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By John Conger
On August 25, 2020 the U.S. Senate Democrats Special Committee on the Climate Crisis published The Case for Climate Action: Building a Clean Economy for the American People. Like the report put out by the House Select Committee on the Climate Crisis in July, it lays out a case for climate action that invokes climate threats to national security among its supporting arguments.(more…)
South Asia spans multiple countries that were formerly either directly or effectively a component of British India. These include India, Pakistan, Bangladesh, Nepal, Sri Lanka, Bhutan, and the Maldives. The subcontinent has had a traumatic history in modern times. Political partition in the wake of independence from colonial rule in 1947 left enormous death in its wake, particularly in the northwestern part of the region. Major conflicts such as the 1971 India-Pakistan war (which birthed the new state of Bangladesh) and bloody civil wars in Sri Lanka and Nepal added to suffering in the region. In addition, democracy has often been on the defensive in South Asia, with Pakistan experiencing multiple military coups and Bangladesh and India going through shorter authoritarian spells in the 1970s and 80s.
With a population of nearly 1.3 billion, India lies at the geographic and demographic core of South Asia. India’s future, perhaps more than that of any other country in the region, is likely to affect the rest of South Asia. The other countries of the region are also critical for regional security. Pakistan and Bangladesh have a combined population of close to 400 million, but often get less attention, namely because of the presence of their massive neighbor, India. Sri Lanka, Nepal, Bhutan and the Maldives, though much smaller, impact the region in more subtle but important ways. As we enter the third decade of the 21st century, the major historical challenges South Asia has faced are being magnified by a complex set of risks. These include earth systems risk (such as climate change and pandemics), economic risk, governance risk, and inter-state conflict risk; the latter also with a dangerous nuclear dimension. Moreover, two external and competing major powers are playing a growing role in South Asia’s future – the United States and China – with complex and uncertain impacts on security.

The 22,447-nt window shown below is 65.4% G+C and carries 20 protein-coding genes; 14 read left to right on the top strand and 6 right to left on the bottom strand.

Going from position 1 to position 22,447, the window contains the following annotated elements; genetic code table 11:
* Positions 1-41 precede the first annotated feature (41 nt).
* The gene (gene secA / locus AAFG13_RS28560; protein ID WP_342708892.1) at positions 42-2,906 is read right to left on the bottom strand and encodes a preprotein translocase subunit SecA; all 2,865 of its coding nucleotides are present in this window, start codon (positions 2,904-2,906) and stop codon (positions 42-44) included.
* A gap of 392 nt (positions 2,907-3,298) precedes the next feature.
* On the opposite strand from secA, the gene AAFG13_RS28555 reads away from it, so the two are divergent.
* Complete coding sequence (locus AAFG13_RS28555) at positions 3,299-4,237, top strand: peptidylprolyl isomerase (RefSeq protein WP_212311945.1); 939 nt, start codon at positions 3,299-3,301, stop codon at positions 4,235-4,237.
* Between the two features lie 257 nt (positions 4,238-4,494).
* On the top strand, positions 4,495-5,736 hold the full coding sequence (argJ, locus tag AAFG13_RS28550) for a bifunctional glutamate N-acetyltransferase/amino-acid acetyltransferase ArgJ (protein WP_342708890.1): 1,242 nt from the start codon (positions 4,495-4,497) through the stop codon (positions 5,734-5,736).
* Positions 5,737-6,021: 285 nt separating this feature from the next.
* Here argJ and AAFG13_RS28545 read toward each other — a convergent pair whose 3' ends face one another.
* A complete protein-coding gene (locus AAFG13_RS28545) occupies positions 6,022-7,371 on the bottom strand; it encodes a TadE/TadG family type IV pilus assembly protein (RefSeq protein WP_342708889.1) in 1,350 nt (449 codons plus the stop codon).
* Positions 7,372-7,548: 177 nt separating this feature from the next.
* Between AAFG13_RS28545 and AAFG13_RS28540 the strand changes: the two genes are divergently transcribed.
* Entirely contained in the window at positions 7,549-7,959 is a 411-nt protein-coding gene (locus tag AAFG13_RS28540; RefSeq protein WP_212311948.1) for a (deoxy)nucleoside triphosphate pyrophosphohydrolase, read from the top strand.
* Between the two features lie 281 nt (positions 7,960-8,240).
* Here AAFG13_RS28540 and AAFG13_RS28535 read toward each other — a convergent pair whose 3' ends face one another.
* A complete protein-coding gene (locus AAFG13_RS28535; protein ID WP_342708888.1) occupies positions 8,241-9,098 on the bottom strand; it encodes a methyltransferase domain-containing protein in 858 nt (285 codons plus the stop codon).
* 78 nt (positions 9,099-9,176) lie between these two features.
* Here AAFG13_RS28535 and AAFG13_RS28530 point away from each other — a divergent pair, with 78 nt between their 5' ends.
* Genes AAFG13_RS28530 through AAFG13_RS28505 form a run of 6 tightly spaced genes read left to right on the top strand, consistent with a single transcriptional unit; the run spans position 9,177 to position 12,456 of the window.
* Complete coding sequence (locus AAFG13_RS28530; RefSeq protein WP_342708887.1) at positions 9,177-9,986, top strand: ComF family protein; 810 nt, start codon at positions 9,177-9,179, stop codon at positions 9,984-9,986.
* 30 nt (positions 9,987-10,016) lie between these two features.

As we enter the third decade of the 21st century, the major historical challenges South Asia has faced are being magnified by a complex set of risks. These include earth systems risk (such as climate change and pandemics), economic risk, governance risk, and inter-state conflict risk; the latter also with a dangerous nuclear dimension. Moreover, two external and competing major powers are playing a growing role in South Asia’s future – the United States and China – with complex and uncertain impacts on security.
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A little over a year ago, the White House tried to block the testimony of a respected professional, Dr. Rod Schoonover – senior analyst and senior scientist in the Bureau of Intelligence and Research at the U.S. Department of State, and former Director of Environment and Natural Resources at the National Intelligence Council (and, full disclosure, a current member of the Center for Climate and Security’s Advisory Board). The reason? The White House thought the written testimony, which included widely-accepted descriptions of the state of climate change science, didn’t sit well with the President’s political take on the subject. And so National Security Council staff tried, unsuccessfully, to suppress it. In response, I told the Washington Post: